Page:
- Established 1982 -


16-31 July 2023

Installment #810---Visitor #Visit counter For Websites

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Ruby-throated Hummingbirds (RTHU) are the story of the summer at Hilton Pond Center as they continue to cross our banding table in record numbers for this time of year. Through 31 July we had banded 141 RTHU, 13 days ahead of the previous record pace set just last year.

On average in our 40 years of ruby-throat study at the Center we have banded only 66 by the end of July, so with more than six weeks left in the season we already have more than twice that and a chance of breaking our all-time annual record of 373 set in 2016. (That year we banded 100 hummers through July, compared to this year's 141.) One never knows, however, and the bottom could fall out as the dog days of August arrive; we never know how successful the banding season has been until the last hummers are gone by mid-October.

All text, maps, charts & photos © Hilton Pond Center

Interestingly, this week we caught an unbanded adult male Ruby-throated Hummingbird with a full red gorget, but he also showed chin and forehead molt (above)--evidenced by numerous feathers still encased in sheaths. By late July it's not uncommon to capture adult RTHU (and occasional immatures) with such prominent body molt; our local hummers often start the process even before migrating to the Neotropics where they finish the job. Unless due to accidental loss, however, they never molt flight feathers--wings and tail--until they arrive on the non-breeding grounds.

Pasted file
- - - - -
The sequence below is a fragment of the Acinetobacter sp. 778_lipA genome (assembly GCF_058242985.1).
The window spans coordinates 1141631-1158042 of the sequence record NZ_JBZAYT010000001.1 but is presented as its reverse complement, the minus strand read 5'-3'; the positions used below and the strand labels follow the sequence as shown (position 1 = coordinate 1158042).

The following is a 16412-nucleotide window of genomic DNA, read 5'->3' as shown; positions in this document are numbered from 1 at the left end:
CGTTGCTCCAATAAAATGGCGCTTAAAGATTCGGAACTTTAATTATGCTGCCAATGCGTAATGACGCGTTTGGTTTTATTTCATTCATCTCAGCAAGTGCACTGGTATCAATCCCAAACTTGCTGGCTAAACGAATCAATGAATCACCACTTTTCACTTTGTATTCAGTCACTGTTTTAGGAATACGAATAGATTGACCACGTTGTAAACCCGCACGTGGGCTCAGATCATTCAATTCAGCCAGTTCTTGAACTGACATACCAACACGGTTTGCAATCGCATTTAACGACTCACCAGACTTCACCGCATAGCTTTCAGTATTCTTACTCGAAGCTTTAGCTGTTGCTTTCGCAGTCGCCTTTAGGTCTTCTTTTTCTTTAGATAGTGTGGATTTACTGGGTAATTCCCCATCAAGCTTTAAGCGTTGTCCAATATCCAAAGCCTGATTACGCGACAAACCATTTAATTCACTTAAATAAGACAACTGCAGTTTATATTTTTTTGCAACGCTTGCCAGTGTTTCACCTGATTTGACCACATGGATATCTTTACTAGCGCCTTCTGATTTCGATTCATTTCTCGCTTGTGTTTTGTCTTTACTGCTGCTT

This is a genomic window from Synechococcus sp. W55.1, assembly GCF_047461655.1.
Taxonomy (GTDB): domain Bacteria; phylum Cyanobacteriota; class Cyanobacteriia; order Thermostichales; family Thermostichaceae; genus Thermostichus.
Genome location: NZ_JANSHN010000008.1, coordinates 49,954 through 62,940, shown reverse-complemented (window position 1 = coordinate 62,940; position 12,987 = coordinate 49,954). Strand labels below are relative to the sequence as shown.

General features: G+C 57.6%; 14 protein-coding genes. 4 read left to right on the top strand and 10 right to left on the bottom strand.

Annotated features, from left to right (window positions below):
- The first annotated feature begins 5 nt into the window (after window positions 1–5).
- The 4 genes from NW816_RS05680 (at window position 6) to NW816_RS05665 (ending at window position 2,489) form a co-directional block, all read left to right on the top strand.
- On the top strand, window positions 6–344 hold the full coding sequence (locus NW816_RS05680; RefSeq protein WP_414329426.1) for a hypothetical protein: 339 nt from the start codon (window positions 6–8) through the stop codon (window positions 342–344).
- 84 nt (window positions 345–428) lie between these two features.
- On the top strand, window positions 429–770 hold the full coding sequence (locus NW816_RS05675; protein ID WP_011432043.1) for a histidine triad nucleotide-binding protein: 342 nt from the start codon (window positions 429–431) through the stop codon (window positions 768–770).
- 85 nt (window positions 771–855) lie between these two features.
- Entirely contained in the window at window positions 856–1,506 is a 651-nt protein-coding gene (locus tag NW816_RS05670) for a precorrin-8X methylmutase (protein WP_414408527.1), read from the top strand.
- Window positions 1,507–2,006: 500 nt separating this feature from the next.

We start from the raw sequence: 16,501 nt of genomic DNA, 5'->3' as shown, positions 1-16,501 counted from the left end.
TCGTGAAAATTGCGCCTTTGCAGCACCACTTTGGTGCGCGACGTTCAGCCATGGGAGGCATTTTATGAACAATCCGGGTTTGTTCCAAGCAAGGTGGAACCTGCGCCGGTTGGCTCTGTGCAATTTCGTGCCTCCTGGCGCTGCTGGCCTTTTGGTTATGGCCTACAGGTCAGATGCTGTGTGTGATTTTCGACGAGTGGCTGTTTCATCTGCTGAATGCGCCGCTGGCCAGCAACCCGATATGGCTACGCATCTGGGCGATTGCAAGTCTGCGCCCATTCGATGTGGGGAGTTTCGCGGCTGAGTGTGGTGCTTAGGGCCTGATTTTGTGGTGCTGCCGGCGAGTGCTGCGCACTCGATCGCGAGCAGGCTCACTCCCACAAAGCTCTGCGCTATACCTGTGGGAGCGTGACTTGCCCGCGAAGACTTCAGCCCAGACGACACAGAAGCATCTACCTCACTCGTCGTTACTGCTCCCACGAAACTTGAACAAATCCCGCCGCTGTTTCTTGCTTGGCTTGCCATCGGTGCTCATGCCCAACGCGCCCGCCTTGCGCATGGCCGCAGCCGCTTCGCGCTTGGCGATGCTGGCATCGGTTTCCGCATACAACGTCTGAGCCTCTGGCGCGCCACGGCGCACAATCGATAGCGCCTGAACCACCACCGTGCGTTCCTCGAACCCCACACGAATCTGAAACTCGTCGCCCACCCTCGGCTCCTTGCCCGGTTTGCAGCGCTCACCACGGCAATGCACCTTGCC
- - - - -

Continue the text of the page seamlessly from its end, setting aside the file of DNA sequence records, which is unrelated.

And speaking of migration, just as adult male ruby-throats are first to arrive at the Center come spring, they're also first to depart after breeding season is over. In fact, it's likely some adult male RTHU from the Carolinas and north of us start their southbound trip as early as the first week in August. Makes sense: They've done their job here so they might as well fly to Central America, where we've seen male Ruby-throated Hummingbirds establishing and defending territories among nectar-rich Aloe Vera plantations in Guanacaste Province, Costa Rica (below)--just as they do up here on the breeding grounds.

All text, maps, charts & photos © Hilton Pond Center

Perhaps it's important for those adult males to head out as soon as possible after breeding is finished, lest they end up with sub-optimal territories down south. Oddly, young males are usually the last to leave Hilton Pond each fall. Perhaps they need their bodies to mature before setting off on their first long flight south.

If any adult male Ruby-throated Hummingbirds are indeed getting ready to depart Hilton Pond Center, it's probably in their best interest to be drinking carbohydrate-laden nectar and sugar water. This fuels them enough to capture tiny fat- and protein-rich insects and other invertebrates they convert to longer-lasting, energy-rich stored fat for the long journey.

All text, maps, charts & photos © Hilton Pond Center

This far north they need not reach maximum fat-weight, since for at least the first part of the southbound trip they'll be flying entirely overland across Georgia (and beyond) and can refuel along the way. It's only if they take a non-stop trip across the Gulf of Mexico that they'll nearly need to double their mass for what could be a 20-hour trip. (Flying along the Caribbean curve of Mexico might actually be a safer strategy than going trans-Gulf, and it's likely at least some ruby-throats follow that path. These still might put on some fat, however.) In any case, adult male RTHU were hitting the Center's feeders this week--even though they had to compete with Honeybees (see photo above) whose thirst for sugar water mix was just as great.